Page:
“Besides good fortune, I owe a lot of my success to my good health,” he said. “Without being facetious, I’m very strong. That’s important in this business. I don’t think nature intended for us to use the human voice as much as I use mine.”
Johnny Mathis: His own man now (1976)
Article excerpted from Ebony magazine – March 1976
It’s a Hollywood story of the kind they don’t really make anymore.
The opening scene is a San Francisco basement apartment, where a man sits at a $25 used upright piano, playing and teaching his son to sing “My Blue Heaven.”
Shortly the scene shifts to a few years later. The boy is older now and athletic. He sets a city high school jumping record, and is a star basketball player. He dreams of becoming a coach.
But he’s still taking singing lessons, though his parents are poor, after school, at night and on weekends. He must go whenever there are no paying pupils scheduled.
His father loves to hear him sing, and he’s popular at weddings and social events and wins talent contests.
Before you know it, he’s singing in a nightclub where an aggressive talent manager and her husband happen to hear him. Deals are signed, and in practically no time at all, the singer is earning $100,000 a year, then a million.
The plot, however, includes some problems. Girls threaten to sue him for trifling with their affections. Men take umbrage to his tête-à-têtes with their women. And then the business partnership goes sour. Yet, in the end, the hero emerges triumphant.
In the old days, Donald O’Connor would have played the part. Today, they would start it with Rodney Allen Rippy. But it’s a true story, and for all of its Cinema Gulch dramatics, there is little that is “Hollywood” about John Royce Mathis, the story’s protagonist.
At 40, Johnny Mathis is prince of a small, calm realm into which his lifestyle fits smoothly. Seemingly more at ease with people than he appeared to be in his younger years, he still exudes an air of shyness from a genuine, warm personality.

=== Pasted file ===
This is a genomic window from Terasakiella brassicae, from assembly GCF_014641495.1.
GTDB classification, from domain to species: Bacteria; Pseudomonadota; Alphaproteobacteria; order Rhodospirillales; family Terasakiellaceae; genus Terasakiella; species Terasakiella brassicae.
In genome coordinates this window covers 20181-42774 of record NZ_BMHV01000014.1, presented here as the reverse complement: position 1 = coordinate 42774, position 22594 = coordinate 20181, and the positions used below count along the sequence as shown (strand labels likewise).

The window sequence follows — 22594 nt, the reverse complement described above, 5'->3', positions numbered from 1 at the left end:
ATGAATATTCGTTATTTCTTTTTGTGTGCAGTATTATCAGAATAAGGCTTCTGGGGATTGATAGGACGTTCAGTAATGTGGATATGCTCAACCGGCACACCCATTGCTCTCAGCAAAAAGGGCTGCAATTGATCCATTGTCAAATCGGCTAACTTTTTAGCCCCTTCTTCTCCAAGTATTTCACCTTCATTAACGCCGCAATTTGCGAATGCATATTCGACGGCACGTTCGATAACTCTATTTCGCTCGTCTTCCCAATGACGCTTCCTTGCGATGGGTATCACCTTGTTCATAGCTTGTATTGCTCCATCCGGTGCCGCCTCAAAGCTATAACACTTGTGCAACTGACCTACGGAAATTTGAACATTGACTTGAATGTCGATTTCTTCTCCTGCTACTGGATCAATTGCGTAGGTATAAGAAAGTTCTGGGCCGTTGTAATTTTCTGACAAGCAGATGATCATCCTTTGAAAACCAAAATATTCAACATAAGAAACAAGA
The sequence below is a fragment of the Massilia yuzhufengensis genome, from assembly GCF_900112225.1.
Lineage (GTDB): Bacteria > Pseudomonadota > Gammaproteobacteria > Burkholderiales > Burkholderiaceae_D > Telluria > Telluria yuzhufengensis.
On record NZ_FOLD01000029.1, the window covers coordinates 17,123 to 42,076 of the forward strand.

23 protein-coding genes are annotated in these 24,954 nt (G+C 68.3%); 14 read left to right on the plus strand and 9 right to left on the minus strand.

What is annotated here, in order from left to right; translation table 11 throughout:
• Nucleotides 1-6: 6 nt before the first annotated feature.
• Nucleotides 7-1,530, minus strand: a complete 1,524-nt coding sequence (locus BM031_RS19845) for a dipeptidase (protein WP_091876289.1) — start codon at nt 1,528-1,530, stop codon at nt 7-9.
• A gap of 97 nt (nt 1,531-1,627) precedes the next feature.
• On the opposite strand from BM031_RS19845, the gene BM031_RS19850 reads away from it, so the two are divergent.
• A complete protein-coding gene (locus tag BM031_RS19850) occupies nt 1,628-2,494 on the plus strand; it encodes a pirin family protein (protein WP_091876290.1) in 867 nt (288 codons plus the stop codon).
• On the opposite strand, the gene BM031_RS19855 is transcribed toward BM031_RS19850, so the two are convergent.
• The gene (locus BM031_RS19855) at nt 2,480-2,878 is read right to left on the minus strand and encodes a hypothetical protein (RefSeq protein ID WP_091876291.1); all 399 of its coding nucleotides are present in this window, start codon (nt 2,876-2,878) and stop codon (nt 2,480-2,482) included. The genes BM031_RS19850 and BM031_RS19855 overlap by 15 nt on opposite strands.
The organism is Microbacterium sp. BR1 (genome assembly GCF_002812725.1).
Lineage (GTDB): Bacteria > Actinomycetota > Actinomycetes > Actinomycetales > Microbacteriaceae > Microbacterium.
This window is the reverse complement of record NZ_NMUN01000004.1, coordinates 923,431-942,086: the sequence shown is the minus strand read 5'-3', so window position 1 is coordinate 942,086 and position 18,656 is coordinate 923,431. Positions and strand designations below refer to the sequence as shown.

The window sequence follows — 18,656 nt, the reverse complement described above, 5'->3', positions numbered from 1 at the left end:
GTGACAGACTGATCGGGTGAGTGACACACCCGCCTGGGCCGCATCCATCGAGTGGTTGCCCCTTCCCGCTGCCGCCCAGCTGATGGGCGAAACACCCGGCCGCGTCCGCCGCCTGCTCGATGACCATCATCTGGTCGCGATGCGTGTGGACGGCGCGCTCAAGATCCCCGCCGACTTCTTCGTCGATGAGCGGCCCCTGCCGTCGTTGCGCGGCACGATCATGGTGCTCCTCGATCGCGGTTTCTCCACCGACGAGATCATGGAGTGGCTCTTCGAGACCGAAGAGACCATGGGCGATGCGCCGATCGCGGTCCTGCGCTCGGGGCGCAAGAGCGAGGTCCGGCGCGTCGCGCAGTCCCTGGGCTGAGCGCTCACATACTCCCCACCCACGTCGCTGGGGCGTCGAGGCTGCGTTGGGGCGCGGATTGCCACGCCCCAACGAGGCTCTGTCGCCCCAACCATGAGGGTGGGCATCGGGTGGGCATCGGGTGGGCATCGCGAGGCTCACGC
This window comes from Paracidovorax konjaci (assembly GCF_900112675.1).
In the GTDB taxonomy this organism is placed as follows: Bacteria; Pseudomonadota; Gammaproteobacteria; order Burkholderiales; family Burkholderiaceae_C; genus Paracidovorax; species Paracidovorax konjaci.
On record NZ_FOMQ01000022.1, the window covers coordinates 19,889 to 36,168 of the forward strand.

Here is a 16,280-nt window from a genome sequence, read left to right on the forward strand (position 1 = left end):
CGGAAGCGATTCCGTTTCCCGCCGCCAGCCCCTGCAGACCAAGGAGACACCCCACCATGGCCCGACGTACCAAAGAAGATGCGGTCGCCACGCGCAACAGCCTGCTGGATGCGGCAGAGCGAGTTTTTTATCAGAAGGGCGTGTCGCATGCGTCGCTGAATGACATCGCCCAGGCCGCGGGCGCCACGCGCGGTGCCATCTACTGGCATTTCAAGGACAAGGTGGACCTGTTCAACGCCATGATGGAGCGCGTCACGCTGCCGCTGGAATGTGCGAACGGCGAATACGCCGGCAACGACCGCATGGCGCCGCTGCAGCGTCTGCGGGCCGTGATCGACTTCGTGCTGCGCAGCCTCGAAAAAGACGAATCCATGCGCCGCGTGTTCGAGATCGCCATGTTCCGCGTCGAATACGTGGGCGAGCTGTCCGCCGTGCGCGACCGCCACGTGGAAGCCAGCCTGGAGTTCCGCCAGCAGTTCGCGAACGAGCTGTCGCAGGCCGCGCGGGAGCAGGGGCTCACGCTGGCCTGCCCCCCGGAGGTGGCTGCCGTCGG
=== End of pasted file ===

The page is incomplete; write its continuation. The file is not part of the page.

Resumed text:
He remains as handsome, if not quite as slim, as in younger years, and it is as if he were but faintly touched by nearly 20 years of lush success.
Framed by his gazebo, Mathis doodles on his sketch pad. Before heading to the course, he inspects golf clubs prior to his daily round on the links.
He drives to the nearest course in his Mercedes-Benz. Golf, he says, is one of the three or four most important things in life right now.
Yet it has taken a lot of struggle for Mathis to be able to say, as he does today, “I have a wonderful life. As far as I’m concerned, it’s the best life that I could possibly have at the moment.”
For Mathis, his new life is freedom — something he did not truly know as a child or even as a young man.
The singing lessons under the tutelage of Connie Cox went on seven days a week, sometimes as late as ten o’clock at night.
And Clem and Mildred Mathis were not permissive parents, although they and their seven children (of which Johnny was the fourth) were a close and loving family.
Some of that love was reflected in an amendment Mathis made to his “best life possible” assessment recently.
“What I don’t have anymore,” he said, “are the three people who were the reasons, really, that I sang. They were Connie Cox, my mother and my father [all now deceased].
“They were the real reason that I continued to live and work with Helen Noga [his former business manager] under stressing conditions, because Helen and my parents didn’t get along together at all. So the reason that I sang was to please Mom and Pop.”
Below: He enjoys a game of pool with his younger brother, Michael Mathis, in his home’s recreation arena.
Johnny sang even though he loved sports. At San Francisco State College, he ran the hurdles, excelled in basketball, and, as a high jumper, set the college record of 6 feet, 5 inches, beating by a half-inch a previous high mark set by Bill Russell of basketball fame.
Admired equally as much for his singing talents, however, Johnny sang at various events all over San Francisco, and whenever he entered a talent contest — his first was at age 14 — he won.